I can still recollect the India Today survey in the mid 90s and multitude of similar studies over the decade complementing the one result: Kerala on top! So the Outlook '08 result wont raise many eyebrows, apart from a few green eyed souls here 'n there and another bunch of wary cynics who would like to see sunrise in the west.

Because numbers cant lie, can they? I'll believe they won't, for the time being, :chuckle:

Kerala stands head and shoulders above the rest in Healthcare, Education, Women's Empowerment and Basic Infrastructure. I couldn't believe the Basic Infrastructure part of it at first, but it just meant the no of Post Offices, Hospital beds, surfaced roads, schools, telephone density and other social amenities for every 100,000 population...and for a 100% wired state the numero uno position comes naturally. No arguments.

No one could raise a point against the Healthcare and Education parameters of the survey as well; there is no better place than Kerala here. Education is a very sensitive and primary necessity in every mallu household, and there is one biggest factor behind Kerala's superior social indices: high female literacy.

Sociologists will tell you that female literacy is the determining factor behind all developed societies. Kerala scoring nearly cent percent in the Women's Empowerment part of it sums up the survey for Kerala.

So does that mean Kerala is the best state in India for the fairer sex? I'm not answering this question for you here, because it may just spoil the party...

Not surprisingly, Kerala has once again managed to mess up the figures when it comes to pointers directly related to employment and industrialisation. The chart has made it crystal clear that Kerala has not yet managed to chain its worst menace: the unemployment. Figures have sort-of doubled in the past decade and the sweat and blood of the labourers and professionals across the sea is what keeps the Kerala bogey rolling. But for how long?

How long will we survive by producing people and exporting them?

How far will we go by depending on the neighbouring states for even the basic consumer products?

And how are we going to compete in this scenario where petty politics, mindless factionalism, rusty ideologies and unnecessary controversies are drying up the trickle of investments we are getting?

Kerala has always been the land of firsts...First in all surveys...first fully literate state...first technopark...first container terminal...and now first mother port...the list rolls on. But from then on other states have taken over and we have allowed them to sideswipe us off the road. 25% of Kerala's Economy is from NRI remittance. Can Keralites imagine the situation if the oil wells run dry in the middle east or the "native population" policy is implemented. We know what will happen if a 1990 scenario(Gulf War) happens again. Kuwait is on its way to implement public taxation to counter the revenue loss from fossil fuels. Saudi Arabia is drawing up plans to phase out the foreign nationals working in the country and many other middle east countries are following suit. In the West, UK already has a law in place making it mandatory for the immigrant workers to spend at least 40% of their non-taxable income in that country. The looming recession is forcing other nations to adopt similar enforcements. The end result: A major cut down on Kerala's income from its expatriates; devastating the Real Estate and banking sector in Kerala. This could well spell doom for the India's No#1 state!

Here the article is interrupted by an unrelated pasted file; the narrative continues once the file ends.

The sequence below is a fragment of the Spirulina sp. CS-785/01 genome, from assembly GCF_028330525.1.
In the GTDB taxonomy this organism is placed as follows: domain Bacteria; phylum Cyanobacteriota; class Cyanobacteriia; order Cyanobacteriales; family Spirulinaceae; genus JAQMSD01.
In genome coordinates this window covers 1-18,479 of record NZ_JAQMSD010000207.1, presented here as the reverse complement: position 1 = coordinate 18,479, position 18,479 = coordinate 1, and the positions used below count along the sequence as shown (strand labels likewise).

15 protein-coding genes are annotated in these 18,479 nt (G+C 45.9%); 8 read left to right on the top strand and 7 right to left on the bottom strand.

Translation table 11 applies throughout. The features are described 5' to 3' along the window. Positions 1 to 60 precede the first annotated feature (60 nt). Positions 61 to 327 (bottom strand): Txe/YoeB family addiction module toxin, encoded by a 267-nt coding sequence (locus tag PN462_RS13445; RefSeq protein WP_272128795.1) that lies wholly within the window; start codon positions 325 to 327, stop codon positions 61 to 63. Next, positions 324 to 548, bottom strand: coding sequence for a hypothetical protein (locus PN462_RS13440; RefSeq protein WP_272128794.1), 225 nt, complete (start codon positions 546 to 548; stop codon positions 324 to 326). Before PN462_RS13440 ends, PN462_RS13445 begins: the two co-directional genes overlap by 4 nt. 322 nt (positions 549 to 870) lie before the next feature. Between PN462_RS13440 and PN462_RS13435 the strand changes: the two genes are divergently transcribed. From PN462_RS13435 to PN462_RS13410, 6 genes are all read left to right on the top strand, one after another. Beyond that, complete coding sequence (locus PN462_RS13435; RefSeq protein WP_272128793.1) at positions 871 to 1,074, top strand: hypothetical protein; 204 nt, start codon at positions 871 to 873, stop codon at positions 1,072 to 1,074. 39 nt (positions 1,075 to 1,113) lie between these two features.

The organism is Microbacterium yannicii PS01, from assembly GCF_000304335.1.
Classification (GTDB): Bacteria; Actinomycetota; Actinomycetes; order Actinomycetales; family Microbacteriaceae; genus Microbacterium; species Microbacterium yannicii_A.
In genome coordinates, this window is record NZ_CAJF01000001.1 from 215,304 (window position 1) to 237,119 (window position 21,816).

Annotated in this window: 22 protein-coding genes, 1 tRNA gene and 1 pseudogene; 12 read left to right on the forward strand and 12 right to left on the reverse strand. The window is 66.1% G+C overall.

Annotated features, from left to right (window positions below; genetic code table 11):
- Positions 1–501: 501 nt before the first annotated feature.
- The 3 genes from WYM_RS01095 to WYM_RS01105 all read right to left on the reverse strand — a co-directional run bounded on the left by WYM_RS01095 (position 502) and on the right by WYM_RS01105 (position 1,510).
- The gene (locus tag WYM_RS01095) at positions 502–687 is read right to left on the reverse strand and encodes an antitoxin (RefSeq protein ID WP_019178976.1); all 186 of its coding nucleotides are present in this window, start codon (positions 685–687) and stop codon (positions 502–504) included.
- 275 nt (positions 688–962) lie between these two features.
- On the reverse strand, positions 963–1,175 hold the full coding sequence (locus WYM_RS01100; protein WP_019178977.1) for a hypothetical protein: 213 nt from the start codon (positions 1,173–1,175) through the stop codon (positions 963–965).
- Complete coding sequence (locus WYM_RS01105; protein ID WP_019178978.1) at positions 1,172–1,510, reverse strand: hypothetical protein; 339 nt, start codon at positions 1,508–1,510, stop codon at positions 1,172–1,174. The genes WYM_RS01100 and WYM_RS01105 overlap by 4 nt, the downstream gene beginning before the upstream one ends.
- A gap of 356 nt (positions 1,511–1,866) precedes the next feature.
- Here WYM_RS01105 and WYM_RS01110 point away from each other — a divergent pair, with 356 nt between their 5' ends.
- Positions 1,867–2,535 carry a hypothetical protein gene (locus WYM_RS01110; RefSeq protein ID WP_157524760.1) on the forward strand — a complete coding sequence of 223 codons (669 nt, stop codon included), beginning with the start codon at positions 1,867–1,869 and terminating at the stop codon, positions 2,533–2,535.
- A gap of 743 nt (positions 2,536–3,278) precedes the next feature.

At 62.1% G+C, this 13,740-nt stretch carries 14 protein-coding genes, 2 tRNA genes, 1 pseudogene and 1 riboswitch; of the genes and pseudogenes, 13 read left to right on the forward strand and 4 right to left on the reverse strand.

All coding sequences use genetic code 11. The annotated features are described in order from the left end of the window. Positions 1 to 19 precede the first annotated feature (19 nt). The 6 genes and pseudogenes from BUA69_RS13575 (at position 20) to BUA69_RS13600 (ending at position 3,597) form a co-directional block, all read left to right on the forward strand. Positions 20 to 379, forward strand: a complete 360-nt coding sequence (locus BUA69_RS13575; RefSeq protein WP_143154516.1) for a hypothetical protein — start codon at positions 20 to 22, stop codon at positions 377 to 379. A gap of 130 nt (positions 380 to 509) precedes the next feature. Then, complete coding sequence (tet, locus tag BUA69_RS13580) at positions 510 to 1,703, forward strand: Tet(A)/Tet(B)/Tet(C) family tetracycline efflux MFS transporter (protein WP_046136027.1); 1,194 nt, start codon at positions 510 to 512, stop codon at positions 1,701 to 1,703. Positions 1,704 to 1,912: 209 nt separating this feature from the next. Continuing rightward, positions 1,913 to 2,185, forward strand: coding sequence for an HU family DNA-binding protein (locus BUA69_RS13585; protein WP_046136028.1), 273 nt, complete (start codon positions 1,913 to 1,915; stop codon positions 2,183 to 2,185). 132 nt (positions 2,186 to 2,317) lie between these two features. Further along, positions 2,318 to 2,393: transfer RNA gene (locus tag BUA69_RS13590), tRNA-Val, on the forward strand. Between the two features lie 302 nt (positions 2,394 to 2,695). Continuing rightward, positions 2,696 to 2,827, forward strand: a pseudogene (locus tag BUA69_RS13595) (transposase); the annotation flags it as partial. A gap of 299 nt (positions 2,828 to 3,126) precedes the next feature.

There should be a way out for Kerala from this, you can't expect things to remain as it is now. Agricultural and Marine sector, providing employment to millions, has been contributing lesser and lesser to the State GDP over the years. Service Industry is on the rise in the state with Tourism generating a much needed boost for the state economy.The state bets big on Information Technology, with ambitious plans to spread the blue chip magic to even the smaller towns. Lastly, the Govt hopes to shrug off the "consumer state" tag by serious efforts to industrialization through the development of major ports in Cochin and Vizhinjam(Trivandrum). So there seems to be light at the end of the tunnel, and hopefully we wont be overtaken before reaching there.

Even then the road ahead wont be like Hema Malini's cheeks for Kerala. The attitude against changes is the characteristic feature of the Kerala society, which inadvertently chokes any development proposals. It has resulted in the cash stripped Govt finding it tough even to pay its employees. Many social & infrastructural proposals get rejected in the Finance Ministry for want of funds. The biggest and crucial change should come from the politicians, media and a bigger section of the bureaucracy who always tend to see only the thorns in a rose.

So as of now, I will sleep with the survey report under my pillow, if it solves our problems. A good sportsman analyzes his failures, but the best scrutinizes his victories. Kerala knows that we are walking pretty on the ramp now, but is well aware that the shoe is pinching, and badly. So if we know what's hurting us, why don't we stitch it right away?

Have your say in the discussions on the Uniform Civil Code by Domestic Avalanche in Kenny Jacob's blog. Make sure you read the Part III of the series coming up this weekend!